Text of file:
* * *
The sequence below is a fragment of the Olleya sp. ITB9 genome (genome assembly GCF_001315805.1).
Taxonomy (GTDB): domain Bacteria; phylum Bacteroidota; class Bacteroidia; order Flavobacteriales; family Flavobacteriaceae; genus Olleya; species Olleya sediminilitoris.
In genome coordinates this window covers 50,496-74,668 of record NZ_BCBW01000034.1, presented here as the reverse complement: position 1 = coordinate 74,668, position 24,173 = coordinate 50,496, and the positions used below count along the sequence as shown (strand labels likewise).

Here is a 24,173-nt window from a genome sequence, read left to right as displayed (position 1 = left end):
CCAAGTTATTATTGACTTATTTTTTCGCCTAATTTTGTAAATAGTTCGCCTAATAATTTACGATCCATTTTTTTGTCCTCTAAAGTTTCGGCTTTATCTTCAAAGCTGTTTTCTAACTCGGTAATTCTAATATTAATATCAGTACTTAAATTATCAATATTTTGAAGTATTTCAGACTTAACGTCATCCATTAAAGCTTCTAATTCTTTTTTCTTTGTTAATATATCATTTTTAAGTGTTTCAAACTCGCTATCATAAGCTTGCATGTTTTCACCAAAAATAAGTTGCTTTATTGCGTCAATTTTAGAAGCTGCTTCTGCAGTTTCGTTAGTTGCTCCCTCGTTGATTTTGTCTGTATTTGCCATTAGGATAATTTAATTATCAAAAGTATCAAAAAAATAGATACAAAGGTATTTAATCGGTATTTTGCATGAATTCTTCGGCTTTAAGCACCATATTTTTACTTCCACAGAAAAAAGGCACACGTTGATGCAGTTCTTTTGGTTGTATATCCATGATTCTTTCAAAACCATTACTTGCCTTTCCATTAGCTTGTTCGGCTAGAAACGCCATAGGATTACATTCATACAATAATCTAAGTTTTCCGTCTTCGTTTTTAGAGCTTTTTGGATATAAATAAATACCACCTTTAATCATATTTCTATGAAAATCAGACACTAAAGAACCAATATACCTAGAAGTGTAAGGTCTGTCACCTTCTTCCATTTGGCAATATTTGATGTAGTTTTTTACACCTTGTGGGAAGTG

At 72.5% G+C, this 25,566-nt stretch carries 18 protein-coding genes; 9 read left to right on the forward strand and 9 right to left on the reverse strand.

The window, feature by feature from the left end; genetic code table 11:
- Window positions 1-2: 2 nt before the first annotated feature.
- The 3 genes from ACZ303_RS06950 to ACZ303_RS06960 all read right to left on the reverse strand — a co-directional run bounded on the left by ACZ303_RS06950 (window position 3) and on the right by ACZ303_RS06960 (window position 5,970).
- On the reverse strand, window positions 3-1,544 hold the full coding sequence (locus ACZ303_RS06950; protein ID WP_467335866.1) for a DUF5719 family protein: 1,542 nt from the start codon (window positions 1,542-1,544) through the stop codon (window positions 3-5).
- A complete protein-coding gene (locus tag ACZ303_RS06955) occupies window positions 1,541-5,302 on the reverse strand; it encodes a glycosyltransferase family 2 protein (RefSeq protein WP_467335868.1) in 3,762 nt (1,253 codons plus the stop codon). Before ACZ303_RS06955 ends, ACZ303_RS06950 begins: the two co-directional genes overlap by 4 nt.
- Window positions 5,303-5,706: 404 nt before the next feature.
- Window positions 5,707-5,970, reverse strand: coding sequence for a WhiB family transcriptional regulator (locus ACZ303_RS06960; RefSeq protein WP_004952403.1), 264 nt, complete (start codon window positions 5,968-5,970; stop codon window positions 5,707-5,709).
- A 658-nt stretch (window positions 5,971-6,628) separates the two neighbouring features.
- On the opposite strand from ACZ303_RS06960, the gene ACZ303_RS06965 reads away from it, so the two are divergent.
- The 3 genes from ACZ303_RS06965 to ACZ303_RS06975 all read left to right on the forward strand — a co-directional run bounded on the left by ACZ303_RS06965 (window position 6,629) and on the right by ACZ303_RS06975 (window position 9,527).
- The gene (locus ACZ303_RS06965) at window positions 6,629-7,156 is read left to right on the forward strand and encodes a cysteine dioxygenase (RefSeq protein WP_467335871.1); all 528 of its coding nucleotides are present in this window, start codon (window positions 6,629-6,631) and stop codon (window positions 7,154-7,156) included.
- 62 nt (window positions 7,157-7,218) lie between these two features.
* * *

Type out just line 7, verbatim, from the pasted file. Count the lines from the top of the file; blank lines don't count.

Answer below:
The window, feature by feature from the left end; genetic code table 11: